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House panel calls new postal chief

WASHINGTON — The House Oversight Committee has invited the new postmaster general to appear at a September hearing to examine operational changes at the U.S. Postal Service that are causing delays in mail deliveries across the country.

The plan imposed by Louis DeJoy, a Republican fundraiser who took over the top job at the Postal Service in June, eliminates overtime for hundreds of thousands of postal workers and orders that mail be kept until the next day if postal distribution centers are running late.

Rep. Carolyn Maloney, a New York Democrat who chairs the Oversight panel, said the Sept. 17 hearing will focus on “the need for on-time mail delivery during the ongoing pandemic and upcoming election,” which is expected to include a major expansion of mail-in ballots.

President Donald Trump has warned that allowing more people to vote by mail will result in a “CORRUPT ELECTION” that will “LEAD TO THE END OF OUR GREAT REPUBLICAN PARTY,” even though there’s no evidence that will happen. Trump, Vice President Mike Pence and other top administration officials frequently vote absentee themselves.

Last week, Trump even floated on Twitter the prospect of delaying the Nov. 3 election — an idea lawmakers from both parties quickly shot down.

Trump said Monday that the cash-strapped Postal Service is ill-equipped to add the expected influx of mail-in ballots to its responsibility to deliver mail and packages from the boom in internet shopping.

“I don’t think the post office is prepared for a thing like this,” Trump said at the White House.

Trump also has called the Postal Service “a joke” and said package shipping rates should be at least four times higher for heavy users like Amazon. But shipping and packages are actually a top revenue generator for the Postal Service, and critics say Trump is merely looking to punish Amazon founder and CEO Jeff Bezos in retaliation for unflattering coverage in The Washington Post, which Bezos owns.

The Oversight committee intended to have the hearing with DeJoy this week, Maloney said, but was told DeJoy could not attend because of a meeting of the Postal Service’s Board of Governors. DeJoy has confirmed his availability for the September session, she said.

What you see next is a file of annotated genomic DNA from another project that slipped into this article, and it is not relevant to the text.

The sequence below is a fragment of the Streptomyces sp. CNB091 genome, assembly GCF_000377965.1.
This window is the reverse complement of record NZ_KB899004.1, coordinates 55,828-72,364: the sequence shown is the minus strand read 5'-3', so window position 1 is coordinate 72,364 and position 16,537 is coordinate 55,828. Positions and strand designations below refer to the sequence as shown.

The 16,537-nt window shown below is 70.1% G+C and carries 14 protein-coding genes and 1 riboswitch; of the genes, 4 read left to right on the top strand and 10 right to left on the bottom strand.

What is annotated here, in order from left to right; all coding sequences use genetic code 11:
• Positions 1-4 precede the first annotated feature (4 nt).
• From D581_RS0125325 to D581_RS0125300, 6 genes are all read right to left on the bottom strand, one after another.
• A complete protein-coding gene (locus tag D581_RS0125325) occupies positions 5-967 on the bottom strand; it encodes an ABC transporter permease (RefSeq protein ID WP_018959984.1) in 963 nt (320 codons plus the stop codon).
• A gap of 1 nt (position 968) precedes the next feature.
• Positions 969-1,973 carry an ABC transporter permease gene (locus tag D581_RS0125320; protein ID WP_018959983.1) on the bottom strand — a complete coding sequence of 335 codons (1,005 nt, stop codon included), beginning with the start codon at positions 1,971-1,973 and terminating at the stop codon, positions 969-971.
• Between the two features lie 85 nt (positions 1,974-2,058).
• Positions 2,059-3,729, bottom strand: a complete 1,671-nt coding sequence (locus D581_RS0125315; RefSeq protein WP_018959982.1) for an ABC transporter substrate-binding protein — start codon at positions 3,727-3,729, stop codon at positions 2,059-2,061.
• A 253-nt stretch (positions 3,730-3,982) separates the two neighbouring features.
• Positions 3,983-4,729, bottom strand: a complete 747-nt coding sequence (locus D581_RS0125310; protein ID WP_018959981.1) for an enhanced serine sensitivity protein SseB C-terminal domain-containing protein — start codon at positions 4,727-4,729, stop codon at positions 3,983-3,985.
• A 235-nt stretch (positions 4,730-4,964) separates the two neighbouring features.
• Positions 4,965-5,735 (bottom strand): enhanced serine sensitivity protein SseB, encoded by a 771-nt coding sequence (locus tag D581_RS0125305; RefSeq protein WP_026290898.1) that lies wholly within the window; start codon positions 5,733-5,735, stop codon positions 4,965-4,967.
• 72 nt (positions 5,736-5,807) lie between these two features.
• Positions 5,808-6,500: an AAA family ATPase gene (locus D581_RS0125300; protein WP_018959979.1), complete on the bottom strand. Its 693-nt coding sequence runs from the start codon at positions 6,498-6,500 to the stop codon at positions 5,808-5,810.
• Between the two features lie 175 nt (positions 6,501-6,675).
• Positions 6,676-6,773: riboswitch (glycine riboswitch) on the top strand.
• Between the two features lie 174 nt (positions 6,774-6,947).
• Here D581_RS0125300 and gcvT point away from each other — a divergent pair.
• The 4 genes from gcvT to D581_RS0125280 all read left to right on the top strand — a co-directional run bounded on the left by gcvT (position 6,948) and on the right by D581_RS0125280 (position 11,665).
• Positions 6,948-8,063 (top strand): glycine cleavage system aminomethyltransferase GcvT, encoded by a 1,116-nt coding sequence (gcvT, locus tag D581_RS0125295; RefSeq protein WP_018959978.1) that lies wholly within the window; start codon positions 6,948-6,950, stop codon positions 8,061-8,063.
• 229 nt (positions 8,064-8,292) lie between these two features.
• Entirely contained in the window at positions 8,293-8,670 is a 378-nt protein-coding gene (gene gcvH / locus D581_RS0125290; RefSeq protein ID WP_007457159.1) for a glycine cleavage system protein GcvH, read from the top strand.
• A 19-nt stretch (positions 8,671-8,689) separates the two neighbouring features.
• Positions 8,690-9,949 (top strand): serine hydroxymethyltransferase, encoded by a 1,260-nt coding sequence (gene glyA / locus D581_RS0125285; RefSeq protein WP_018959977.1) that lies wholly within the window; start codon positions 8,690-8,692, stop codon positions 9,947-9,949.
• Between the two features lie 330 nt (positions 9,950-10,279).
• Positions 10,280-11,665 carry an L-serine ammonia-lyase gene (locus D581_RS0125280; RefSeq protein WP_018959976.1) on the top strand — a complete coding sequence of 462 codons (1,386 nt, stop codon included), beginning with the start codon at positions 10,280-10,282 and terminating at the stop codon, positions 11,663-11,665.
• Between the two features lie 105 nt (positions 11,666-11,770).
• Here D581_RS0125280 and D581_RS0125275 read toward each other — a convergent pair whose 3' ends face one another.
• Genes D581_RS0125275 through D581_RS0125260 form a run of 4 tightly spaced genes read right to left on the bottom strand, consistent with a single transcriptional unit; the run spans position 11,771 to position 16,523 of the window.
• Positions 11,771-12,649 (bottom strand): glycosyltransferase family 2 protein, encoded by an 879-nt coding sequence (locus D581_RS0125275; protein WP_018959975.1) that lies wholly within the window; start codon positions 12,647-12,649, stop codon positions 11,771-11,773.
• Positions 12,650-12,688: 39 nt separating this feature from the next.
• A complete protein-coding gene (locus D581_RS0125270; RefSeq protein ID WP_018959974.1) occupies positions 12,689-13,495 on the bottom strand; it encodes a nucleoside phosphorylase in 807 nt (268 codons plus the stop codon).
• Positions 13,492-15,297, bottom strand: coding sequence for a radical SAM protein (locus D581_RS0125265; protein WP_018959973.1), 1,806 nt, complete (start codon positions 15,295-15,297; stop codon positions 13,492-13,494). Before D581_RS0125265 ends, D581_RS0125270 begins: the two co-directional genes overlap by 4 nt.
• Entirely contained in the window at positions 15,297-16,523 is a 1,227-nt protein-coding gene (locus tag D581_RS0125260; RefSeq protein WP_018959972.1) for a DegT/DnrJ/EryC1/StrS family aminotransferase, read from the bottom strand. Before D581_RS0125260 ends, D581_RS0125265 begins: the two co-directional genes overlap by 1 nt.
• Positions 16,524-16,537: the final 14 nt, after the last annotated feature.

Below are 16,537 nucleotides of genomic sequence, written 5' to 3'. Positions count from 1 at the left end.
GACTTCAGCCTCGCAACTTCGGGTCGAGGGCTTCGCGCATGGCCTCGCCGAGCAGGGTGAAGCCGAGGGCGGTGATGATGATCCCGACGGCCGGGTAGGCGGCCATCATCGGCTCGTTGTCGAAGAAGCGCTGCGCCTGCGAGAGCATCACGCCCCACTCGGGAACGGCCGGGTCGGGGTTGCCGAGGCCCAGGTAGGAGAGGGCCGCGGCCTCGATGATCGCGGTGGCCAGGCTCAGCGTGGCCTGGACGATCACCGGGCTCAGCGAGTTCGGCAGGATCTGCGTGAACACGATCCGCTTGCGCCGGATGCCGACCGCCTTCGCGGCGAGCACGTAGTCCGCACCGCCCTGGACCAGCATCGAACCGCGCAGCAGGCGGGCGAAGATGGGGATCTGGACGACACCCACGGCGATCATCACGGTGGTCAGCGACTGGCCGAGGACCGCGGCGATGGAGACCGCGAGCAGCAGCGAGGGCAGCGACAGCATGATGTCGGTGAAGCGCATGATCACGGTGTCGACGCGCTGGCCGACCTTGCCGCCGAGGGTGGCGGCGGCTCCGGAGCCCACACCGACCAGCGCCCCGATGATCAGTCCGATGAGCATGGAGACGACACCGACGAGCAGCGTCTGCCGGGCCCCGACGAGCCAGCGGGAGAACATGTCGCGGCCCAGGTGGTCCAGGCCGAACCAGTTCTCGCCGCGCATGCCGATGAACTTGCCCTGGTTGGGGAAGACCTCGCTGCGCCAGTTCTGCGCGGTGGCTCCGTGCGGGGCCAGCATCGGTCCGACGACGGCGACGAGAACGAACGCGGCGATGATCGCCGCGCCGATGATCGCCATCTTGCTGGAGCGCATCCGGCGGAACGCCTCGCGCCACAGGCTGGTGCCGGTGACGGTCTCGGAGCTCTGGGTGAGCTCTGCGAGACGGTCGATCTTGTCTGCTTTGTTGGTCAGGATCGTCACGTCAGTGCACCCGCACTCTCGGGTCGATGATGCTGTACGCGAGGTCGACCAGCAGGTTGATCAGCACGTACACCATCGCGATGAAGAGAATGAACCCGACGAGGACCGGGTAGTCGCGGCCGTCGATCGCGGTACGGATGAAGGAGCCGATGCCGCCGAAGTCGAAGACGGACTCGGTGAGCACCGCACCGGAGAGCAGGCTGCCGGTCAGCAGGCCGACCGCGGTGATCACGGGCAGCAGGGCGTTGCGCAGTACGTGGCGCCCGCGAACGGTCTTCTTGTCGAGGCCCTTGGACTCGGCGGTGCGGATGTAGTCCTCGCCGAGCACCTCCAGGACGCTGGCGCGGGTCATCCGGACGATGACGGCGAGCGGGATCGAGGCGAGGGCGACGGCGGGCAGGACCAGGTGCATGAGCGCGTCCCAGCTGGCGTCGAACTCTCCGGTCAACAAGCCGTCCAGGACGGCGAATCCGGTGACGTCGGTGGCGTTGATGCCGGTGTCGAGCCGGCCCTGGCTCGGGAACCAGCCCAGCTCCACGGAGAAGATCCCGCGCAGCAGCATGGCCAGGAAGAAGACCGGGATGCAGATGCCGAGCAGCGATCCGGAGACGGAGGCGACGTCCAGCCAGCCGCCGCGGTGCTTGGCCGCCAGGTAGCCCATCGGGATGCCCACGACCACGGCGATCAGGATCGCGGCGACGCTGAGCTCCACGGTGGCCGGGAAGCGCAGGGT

The hearing comes as the Postal Service is reeling from mail delays and financial problems, even as record numbers of mail ballots are expected in the presidential election because of the coronavirus pandemic.

Postal Service officials, bracing for steep losses from the nationwide shutdown caused by the virus, have warned they will run out of money by the end of September without help from Congress. The service reported a $4.5 billion loss for the quarter ending in March, before the full effects of the shutdown sank in, and expects losses totaling more than $22 billion over the next 18 months.

“The Postal Service is in a financially unsustainable position, stemming from substantial declines in mail volume and a broken business model,” DeJoy said in a statement last week. “We are currently unable to balance our costs with available funding sources to fulfill both our universal service mission and other legal obligations. Because of this, the Postal Service has experienced over a decade of financial losses, with no end in sight, and we face an impending liquidity crisis.”

Bills approved by the Democratic-controlled House would set aside $25 billion to keep the mail flowing, but they remain stalled in the Republican-controlled Senate. Congress has approved a $10 billion line of credit for the Postal Service, but it remains unused amid restrictions imposed by the Trump administration.

The Postal Service and Treasury Department announced an agreement in principle on loan terms last week, with a formal agreement expected in the next few weeks. Even with the loan, the Postal Service “remains on an unsustainable path and we will continue to focus on improving operational efficiency,” DeJoy said.

Besides cutting overtime, the new plan halts late trips that are sometimes needed to ensure on-time delivery. If postal distribution centers are running late, “they will keep the mail for the next day,? Postal Service leaders say in a document obtained by The Associated Press. “One aspect of these changes that may be difficult for employees is that — temporarily — we may see mail left behind or mail on the workroom floor or docks,? another document says.

Democratic lawmakers have demanded answers from DeJoy following complaints from constituents about mail service delays and other problems.

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